EPA Watchdog Says Agency Obstructs Its Investigations
Policy + Politics

EPA Watchdog Says Agency Obstructs Its Investigations

REUTERS/Lee Celano

A federal watchdog tasked with keeping tabs on the Environmental Protection Agency is accusing the EPA of intentionally obstructing it from doing its job—in some cases through intimidation.

Top officials from the EPA’s Office of the Inspector General will testify before Congress Wednesday about the agency’s alleged interference in internal investigations—including the high-profile case of John Beale, who was charged with fraud after swindling the government out of nearly $900,000.

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In prepared testimony obtained in advance by The Fiscal Times, the auditors say EPA officials did not notify the agency’s Inspector General about their suspicions regarding Beale for over a year.

Instead, they conducted their own investigation out of the agency’s little known Office of Homeland Security (OHS), which was created as a policy shop, not an investigation unit.

“Our investigation of Mr. Beale was delayed several months (and otherwise negatively impacted) due to the fact that the EPA’s Office of General Counsel and its Office of Homeland Security did not immediately notify the OIG of Mr. Beale’s misconduct,” said Patrick Sullivan, assistant inspector general for investigations.

Sullivan added that homeland security office’s own investigation of Beale—which included several interviews with the former EPA employee “damaged the OIG’s subsequent investigation.”

Related: How John Beale Swindled the EPA Out of $1 Million

The EPA’s Office of Environmental Compliance had previously ruled that the homeland security office has no law enforcement authority nor does it have authority to detail criminal investigations. Still, “the OHS continues to operate directly within the EPA’s Office of the Administrator Gina McCarthy as a de facto independent law enforcement and investigative organization,” Sullivan said.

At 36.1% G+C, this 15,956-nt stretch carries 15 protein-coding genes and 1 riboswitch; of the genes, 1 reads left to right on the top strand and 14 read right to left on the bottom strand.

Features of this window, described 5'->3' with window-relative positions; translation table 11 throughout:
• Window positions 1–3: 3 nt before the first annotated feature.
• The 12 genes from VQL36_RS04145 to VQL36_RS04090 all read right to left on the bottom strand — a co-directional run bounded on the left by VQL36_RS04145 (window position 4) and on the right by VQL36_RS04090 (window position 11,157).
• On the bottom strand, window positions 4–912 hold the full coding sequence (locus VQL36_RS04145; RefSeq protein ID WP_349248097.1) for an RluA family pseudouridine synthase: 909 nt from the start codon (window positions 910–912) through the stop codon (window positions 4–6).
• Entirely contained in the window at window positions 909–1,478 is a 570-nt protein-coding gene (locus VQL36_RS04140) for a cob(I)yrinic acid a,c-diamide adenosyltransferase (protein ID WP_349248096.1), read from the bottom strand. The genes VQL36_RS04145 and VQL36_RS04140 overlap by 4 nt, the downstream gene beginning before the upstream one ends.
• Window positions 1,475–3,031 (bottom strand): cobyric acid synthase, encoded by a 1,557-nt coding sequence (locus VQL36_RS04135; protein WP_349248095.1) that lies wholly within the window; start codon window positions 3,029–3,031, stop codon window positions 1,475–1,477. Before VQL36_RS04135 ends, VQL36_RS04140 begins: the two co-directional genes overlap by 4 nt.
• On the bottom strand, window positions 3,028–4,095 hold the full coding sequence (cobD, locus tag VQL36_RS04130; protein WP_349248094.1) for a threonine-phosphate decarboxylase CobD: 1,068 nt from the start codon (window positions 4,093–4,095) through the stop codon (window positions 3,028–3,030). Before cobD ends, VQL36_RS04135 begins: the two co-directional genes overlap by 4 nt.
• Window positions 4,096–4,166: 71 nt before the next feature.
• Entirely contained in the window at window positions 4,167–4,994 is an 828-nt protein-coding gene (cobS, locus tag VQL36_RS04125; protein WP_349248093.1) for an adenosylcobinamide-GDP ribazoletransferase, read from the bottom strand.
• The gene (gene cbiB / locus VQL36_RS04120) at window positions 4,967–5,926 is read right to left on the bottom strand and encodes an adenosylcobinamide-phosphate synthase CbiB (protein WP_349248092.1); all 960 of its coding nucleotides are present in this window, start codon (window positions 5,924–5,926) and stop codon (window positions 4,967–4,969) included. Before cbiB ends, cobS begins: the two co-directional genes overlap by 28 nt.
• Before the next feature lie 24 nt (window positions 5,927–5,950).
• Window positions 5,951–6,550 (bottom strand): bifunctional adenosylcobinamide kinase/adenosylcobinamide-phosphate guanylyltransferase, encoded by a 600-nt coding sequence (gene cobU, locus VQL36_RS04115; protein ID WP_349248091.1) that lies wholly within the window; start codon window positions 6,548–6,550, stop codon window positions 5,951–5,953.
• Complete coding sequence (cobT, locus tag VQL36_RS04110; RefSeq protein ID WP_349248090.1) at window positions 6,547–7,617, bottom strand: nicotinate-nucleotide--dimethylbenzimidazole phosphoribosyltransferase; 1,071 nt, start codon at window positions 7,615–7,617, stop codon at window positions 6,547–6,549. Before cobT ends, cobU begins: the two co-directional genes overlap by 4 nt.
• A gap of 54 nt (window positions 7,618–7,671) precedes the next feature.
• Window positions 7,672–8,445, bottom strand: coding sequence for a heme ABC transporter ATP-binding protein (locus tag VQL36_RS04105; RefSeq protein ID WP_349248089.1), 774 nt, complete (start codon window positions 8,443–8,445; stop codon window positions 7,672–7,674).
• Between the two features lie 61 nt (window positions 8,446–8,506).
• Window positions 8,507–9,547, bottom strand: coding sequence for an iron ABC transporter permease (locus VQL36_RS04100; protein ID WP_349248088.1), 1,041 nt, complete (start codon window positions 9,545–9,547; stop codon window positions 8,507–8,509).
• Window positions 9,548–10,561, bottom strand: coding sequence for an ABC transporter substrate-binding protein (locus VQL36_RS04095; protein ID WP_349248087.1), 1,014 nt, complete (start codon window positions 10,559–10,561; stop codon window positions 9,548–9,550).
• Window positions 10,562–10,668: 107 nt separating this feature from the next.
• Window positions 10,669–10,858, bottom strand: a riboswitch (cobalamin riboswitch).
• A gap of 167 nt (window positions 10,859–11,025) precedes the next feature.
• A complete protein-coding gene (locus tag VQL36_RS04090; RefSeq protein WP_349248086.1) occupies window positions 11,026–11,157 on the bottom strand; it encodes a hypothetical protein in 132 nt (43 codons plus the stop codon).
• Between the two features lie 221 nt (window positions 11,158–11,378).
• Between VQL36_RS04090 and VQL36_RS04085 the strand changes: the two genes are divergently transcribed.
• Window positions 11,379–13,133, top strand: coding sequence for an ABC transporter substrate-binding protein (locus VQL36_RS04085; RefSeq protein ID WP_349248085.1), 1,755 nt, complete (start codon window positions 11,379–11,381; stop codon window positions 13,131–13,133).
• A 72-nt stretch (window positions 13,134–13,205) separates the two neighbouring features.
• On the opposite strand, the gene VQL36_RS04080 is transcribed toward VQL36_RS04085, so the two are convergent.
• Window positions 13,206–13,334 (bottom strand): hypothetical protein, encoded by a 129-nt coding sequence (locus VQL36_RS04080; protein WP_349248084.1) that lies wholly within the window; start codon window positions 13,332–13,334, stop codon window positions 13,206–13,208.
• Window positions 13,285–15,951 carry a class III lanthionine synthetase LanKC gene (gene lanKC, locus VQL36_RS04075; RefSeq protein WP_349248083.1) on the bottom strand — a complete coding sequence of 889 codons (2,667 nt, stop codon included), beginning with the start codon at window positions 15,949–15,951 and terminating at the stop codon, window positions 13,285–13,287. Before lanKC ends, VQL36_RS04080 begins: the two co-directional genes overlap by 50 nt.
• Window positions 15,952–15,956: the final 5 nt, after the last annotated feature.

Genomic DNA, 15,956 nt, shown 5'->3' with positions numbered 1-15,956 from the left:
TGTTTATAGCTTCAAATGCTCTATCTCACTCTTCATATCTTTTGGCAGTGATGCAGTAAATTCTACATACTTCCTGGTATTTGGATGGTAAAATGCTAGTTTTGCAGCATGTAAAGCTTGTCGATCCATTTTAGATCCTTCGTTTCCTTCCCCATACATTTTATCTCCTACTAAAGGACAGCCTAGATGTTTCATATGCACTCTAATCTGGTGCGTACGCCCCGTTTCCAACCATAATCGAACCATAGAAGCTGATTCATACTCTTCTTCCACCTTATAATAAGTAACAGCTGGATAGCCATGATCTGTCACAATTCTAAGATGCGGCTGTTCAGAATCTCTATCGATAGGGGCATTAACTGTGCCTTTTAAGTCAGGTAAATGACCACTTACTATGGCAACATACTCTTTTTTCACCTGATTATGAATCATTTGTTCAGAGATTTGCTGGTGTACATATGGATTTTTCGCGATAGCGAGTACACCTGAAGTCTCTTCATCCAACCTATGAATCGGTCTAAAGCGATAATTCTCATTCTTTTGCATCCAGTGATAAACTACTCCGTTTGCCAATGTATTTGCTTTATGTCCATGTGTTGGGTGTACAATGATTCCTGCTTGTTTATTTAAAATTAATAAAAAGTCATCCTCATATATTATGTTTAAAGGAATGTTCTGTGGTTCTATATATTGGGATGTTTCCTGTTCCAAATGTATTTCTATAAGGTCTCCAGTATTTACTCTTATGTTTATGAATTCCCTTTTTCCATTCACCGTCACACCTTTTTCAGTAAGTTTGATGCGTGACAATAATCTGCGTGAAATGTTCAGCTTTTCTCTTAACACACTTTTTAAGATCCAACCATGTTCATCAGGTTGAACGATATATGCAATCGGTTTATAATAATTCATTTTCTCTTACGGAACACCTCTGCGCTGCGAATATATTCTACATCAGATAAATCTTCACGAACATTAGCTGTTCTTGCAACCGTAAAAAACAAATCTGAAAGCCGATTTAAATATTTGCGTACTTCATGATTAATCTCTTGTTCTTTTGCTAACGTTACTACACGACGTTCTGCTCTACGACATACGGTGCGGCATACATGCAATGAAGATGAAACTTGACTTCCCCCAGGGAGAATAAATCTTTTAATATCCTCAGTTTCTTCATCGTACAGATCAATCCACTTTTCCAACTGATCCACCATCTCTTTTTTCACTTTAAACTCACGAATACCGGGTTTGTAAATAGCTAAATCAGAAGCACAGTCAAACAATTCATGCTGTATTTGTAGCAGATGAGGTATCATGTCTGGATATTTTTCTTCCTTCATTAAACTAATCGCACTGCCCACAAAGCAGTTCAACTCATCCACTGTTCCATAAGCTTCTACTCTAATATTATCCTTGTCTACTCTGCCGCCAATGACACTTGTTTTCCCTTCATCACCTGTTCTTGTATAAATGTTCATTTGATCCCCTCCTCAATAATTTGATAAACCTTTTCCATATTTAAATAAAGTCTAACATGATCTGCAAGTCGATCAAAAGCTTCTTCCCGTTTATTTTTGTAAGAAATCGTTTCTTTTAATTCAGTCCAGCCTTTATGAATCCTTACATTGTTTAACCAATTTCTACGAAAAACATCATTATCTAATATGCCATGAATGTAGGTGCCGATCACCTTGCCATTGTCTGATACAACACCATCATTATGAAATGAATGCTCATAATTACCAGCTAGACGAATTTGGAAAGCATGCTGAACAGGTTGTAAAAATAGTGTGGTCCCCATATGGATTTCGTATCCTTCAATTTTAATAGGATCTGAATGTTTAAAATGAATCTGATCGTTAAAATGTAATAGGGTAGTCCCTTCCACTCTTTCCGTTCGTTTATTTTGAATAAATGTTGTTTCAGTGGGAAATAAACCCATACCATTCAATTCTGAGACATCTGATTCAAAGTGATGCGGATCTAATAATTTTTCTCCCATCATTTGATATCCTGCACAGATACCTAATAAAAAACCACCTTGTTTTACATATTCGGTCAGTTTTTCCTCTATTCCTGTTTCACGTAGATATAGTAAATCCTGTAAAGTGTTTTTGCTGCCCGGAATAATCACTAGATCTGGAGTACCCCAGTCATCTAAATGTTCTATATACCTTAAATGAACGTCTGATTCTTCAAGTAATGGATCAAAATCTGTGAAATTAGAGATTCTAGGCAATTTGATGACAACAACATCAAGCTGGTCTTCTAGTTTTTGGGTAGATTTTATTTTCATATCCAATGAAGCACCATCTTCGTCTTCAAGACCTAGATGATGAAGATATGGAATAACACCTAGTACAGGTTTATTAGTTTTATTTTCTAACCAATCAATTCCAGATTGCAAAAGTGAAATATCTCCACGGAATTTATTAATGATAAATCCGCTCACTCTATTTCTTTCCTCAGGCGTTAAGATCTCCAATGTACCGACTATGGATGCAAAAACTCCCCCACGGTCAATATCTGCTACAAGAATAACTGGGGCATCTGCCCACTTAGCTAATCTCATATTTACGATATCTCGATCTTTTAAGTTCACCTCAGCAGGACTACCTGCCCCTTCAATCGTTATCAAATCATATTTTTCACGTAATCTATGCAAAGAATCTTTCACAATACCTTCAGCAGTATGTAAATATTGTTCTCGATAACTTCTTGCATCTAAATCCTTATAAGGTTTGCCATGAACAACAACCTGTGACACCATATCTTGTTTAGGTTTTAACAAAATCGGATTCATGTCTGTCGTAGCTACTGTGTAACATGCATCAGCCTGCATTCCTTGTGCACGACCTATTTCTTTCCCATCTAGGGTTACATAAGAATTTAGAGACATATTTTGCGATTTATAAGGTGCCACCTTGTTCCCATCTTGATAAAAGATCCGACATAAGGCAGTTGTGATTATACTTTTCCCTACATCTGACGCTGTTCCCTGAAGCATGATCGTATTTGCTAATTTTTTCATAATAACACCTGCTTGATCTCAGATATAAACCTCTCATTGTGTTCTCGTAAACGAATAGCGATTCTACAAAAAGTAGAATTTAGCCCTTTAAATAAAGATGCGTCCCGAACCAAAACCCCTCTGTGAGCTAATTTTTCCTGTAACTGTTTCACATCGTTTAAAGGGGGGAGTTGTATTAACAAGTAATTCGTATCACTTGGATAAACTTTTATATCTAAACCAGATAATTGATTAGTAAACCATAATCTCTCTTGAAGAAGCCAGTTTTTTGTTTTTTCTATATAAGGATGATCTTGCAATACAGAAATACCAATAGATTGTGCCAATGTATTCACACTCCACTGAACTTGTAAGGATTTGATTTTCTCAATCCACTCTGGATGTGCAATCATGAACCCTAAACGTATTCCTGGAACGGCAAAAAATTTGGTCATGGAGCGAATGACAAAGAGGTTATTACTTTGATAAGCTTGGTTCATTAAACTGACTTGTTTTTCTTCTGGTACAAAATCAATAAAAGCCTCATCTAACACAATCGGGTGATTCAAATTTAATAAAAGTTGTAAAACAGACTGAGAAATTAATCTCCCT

The auditors claim that, by refusing to share information, the homeland security office has blocked them from completing other responsibilities like investigating threats against the agency and any computer network intrusions—a major concern as cybersecurity issues become more prevalent.

“Without a shred of doubt, I can say that OHS is preventing the OIG from doing what Congress has mandated us to do,” Sullivan said. “I wholeheartedly believe that the current situation represents a significant liability for the EPA, the Congress and the American taxpayers.”

Still, the agency denies the IG’s claims. In prepared testimony, Bob Perciasepe, deputy administrator for the EPA, tells the committee that the agency frequently works closely with the Inspector General’s office.

“Some have recently questioned the agency’s commitment to ensuring that the program offices within the EPA provide timely, complete assistance to the Office of the Inspector General,” Perciasepe said. “I can assure this committee that the EPA remains committed to ensuring that the Office of Inspector General is successful in its efforts to root out waste, fraud and abuse in every program across the agency.”

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The auditors also expressed concern that because the OHS operates directly within the EPA Administrator Gina McCarthy’s office, the homeland security office “has been able to operate with impunity from any effective OIG oversight,” Sullivan said. “Since OHS is essentially operating as a rogue law enforcement organization, we do not have access to that office’s cases. This block unquestionably has hamstrung the OIG’s ability to carry out its statutory mandate to investigate wrongdoing of EPA employees—including, potentially, those within OHS.”

In one instance, when an auditor attempted to speak with an OHS adviser about an ongoing investigation, she was greeted with hostility that resulted in her filing an assault complaint.

In congressional testimony, special agent Elisabeth Heller Drake said Steve Williams, an advisor at the homeland security office, “repeatedly jabbed his finger at me, merely inches from my chest, and as he got more aggressive, his complexion heated, his veins bulged and he began to sweat profusely,” she said. “It shocked me to be approached in this manner by what appeared to be a high-ranking EPA official. While Mr. Williams is not a large man, his inexplicable anger and aggressiveness in this professional office setting managed to leave me feeling intimidated.”

It is unclear exactly what the confrontation was regarding, however, EPA Administrator Gina McCarthy sent out a memo telling the auditors office to cease the investigation until they were advised by legal counsel.

“Because OHS continues to block my office’s access to information essential to the OIG’s work, I cannot assure the committee that we are doing everything possible to root out other “John Beales” who may be at the EPA or other malfeasance of similar magnitude,” Sullivan said.

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